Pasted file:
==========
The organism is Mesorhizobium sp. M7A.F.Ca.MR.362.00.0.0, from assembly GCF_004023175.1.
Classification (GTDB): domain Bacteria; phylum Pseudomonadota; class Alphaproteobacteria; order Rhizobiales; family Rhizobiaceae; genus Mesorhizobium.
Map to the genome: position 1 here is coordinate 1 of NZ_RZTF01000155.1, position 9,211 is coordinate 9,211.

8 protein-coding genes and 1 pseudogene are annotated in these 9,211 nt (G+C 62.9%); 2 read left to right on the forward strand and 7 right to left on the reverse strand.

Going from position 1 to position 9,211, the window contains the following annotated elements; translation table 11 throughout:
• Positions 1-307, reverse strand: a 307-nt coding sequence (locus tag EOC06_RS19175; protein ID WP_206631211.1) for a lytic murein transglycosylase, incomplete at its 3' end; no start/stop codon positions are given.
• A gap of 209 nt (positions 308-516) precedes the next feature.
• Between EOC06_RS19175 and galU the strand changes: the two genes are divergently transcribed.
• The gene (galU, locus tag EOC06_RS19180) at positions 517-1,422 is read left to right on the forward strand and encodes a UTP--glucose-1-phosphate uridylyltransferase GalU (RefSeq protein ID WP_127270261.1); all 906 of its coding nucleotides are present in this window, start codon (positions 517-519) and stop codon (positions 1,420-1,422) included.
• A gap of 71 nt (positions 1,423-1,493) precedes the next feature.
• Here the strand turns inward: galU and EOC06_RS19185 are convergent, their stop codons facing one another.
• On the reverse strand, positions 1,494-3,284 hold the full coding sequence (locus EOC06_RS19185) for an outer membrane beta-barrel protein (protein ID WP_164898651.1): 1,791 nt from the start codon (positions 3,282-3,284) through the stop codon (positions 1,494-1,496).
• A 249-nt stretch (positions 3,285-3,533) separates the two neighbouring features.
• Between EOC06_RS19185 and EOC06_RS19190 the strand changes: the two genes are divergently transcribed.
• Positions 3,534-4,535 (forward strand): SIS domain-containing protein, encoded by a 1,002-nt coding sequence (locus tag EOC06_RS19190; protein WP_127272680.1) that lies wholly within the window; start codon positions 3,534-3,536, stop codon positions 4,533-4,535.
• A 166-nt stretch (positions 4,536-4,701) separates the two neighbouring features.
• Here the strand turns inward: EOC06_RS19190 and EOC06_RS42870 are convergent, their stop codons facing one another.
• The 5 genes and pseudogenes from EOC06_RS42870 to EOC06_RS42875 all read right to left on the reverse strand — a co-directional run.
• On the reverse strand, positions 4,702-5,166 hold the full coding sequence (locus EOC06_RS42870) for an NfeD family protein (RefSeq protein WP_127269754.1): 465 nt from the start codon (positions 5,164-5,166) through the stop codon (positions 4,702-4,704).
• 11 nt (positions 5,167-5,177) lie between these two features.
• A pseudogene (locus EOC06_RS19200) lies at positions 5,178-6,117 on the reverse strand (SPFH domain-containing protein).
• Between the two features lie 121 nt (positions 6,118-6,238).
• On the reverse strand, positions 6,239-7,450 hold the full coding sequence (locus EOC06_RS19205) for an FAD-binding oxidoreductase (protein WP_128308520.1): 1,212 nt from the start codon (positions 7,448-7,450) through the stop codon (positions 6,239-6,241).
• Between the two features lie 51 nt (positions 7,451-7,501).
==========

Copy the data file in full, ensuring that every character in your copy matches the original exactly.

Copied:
The organism is Mesorhizobium sp. M7A.F.Ca.MR.362.00.0.0, from assembly GCF_004023175.1.
Classification (GTDB): domain Bacteria; phylum Pseudomonadota; class Alphaproteobacteria; order Rhizobiales; family Rhizobiaceae; genus Mesorhizobium.
Map to the genome: position 1 here is coordinate 1 of NZ_RZTF01000155.1, position 9,211 is coordinate 9,211.

8 protein-coding genes and 1 pseudogene are annotated in these 9,211 nt (G+C 62.9%); 2 read left to right on the forward strand and 7 right to left on the reverse strand.

Going from position 1 to position 9,211, the window contains the following annotated elements; translation table 11 throughout:
• Positions 1-307, reverse strand: a 307-nt coding sequence (locus tag EOC06_RS19175; protein ID WP_206631211.1) for a lytic murein transglycosylase, incomplete at its 3' end; no start/stop codon positions are given.
• A gap of 209 nt (positions 308-516) precedes the next feature.
• Between EOC06_RS19175 and galU the strand changes: the two genes are divergently transcribed.
• The gene (galU, locus tag EOC06_RS19180) at positions 517-1,422 is read left to right on the forward strand and encodes a UTP--glucose-1-phosphate uridylyltransferase GalU (RefSeq protein ID WP_127270261.1); all 906 of its coding nucleotides are present in this window, start codon (positions 517-519) and stop codon (positions 1,420-1,422) included.
• A gap of 71 nt (positions 1,423-1,493) precedes the next feature.
• Here the strand turns inward: galU and EOC06_RS19185 are convergent, their stop codons facing one another.
• On the reverse strand, positions 1,494-3,284 hold the full coding sequence (locus EOC06_RS19185) for an outer membrane beta-barrel protein (protein ID WP_164898651.1): 1,791 nt from the start codon (positions 3,282-3,284) through the stop codon (positions 1,494-1,496).
• A 249-nt stretch (positions 3,285-3,533) separates the two neighbouring features.
• Between EOC06_RS19185 and EOC06_RS19190 the strand changes: the two genes are divergently transcribed.
• Positions 3,534-4,535 (forward strand): SIS domain-containing protein, encoded by a 1,002-nt coding sequence (locus tag EOC06_RS19190; protein WP_127272680.1) that lies wholly within the window; start codon positions 3,534-3,536, stop codon positions 4,533-4,535.
• A 166-nt stretch (positions 4,536-4,701) separates the two neighbouring features.
• Here the strand turns inward: EOC06_RS19190 and EOC06_RS42870 are convergent, their stop codons facing one another.
• The 5 genes and pseudogenes from EOC06_RS42870 to EOC06_RS42875 all read right to left on the reverse strand — a co-directional run.
• On the reverse strand, positions 4,702-5,166 hold the full coding sequence (locus EOC06_RS42870) for an NfeD family protein (RefSeq protein WP_127269754.1): 465 nt from the start codon (positions 5,164-5,166) through the stop codon (positions 4,702-4,704).
• 11 nt (positions 5,167-5,177) lie between these two features.
• A pseudogene (locus EOC06_RS19200) lies at positions 5,178-6,117 on the reverse strand (SPFH domain-containing protein).
• Between the two features lie 121 nt (positions 6,118-6,238).
• On the reverse strand, positions 6,239-7,450 hold the full coding sequence (locus EOC06_RS19205) for an FAD-binding oxidoreductase (protein WP_128308520.1): 1,212 nt from the start codon (positions 7,448-7,450) through the stop codon (positions 6,239-6,241).
• Between the two features lie 51 nt (positions 7,451-7,501).